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Will Kuka3 Maintain her Round Ireland Pace and Place as the Winds Turn Light?

19th June 2022
Kuka 3 is closing in toward Loop Head
Kuka 3 is closing in toward Loop Head on the second evening of the 2022 Round Ireland Race Credit: Afloat

Round Ireland Day Two 2030 hrs - At 06:30 this morning, came sweeping past the Fastnet Rock, and hardened sheets for the long and rugged slug to windward up the coasts of West Cork and Kerry, fired up to maintain her on-water lead in the SSE Renewables Round Ireland Race. The day’s sailing was inevitably going to take her through what we anticipated in our Breakfast Bulletin as “crew-testing, boat-breaking” conditions, but this - at several stages - is inevitably what racing round Ireland is all about.

Twelve hours later, at 18:30 hrs this (Sunday) evening, the gallant old war horse Kuka3 was still battling along, now on port tack and punching her way at 9 knots over and through confused seas, but still in the lead and comfortably due north of Smerwick Harbour, with the Blasket Islands and the Dingle Peninsula and all southwest Ireland put well astern.

The Swiss Cookson 50 Kuka3 crew skippered by Franco NiggelerThe Swiss Cookson 50 Kuka3 crew skippered by Franco Niggeler Photo: Bob Bateman

It had been an impressive day’s sailing, put into even sharper perspective with the news that three boats had been forced to retire in face of the conditions, most notably Kuka3’s most direct rival, the HH42 InoXXX, which found conditions beyond the Skelligs so tough that her hull started to de-laminate.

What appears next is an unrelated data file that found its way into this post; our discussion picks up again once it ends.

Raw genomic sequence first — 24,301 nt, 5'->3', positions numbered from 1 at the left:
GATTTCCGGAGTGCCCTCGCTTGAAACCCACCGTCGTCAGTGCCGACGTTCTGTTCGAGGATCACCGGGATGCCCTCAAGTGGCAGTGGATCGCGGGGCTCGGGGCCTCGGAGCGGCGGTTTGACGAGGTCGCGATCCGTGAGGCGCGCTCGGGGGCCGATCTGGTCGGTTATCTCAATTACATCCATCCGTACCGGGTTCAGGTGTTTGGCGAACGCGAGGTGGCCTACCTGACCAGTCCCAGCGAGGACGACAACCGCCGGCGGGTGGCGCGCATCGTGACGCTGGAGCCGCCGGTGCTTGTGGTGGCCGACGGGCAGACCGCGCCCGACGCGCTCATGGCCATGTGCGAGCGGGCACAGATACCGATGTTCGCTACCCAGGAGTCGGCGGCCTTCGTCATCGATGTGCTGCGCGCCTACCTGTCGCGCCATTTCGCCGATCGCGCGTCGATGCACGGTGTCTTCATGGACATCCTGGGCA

Pre-race favourite the HH42 InoXXX is out of the Round Ireland due to hull delamination on day two Photo: AfloatPre-race favourite the HH42 InoXXX is out of the Round Ireland race due to hull delamination Photo: Afloat

Yet now Kuka 3 is closing in toward Loop Head on the north side of the Shannon Estuary. She is out of the strongest area of the northerly wind which has been dominating the race. And by tomorrow the signs are that she and the rest of the fleet still racing will be dealing with much lighter winds, conditions in which InoXXX would have been in her element.

But that scenario is not to be. This is not a sport or a race course for the faint-hearted. There’s something all-or-nothing about the Round Ireland Race. So we have to put aside thoughts of what-might-have-been, and instead look in a coldly analytical way at those boats which are now coming up the rankings through the effects of the changing weather conditions and the permutations of the handicap system.

It’s all there in the data with the Race Tracker. And at the moment, the little Sunfast 3300 Cinnamon Girl, just two-handed with Cian McCarthy and Sam Hunt from Kinsale, continues to hang onto the overall lead which she grabbed early today.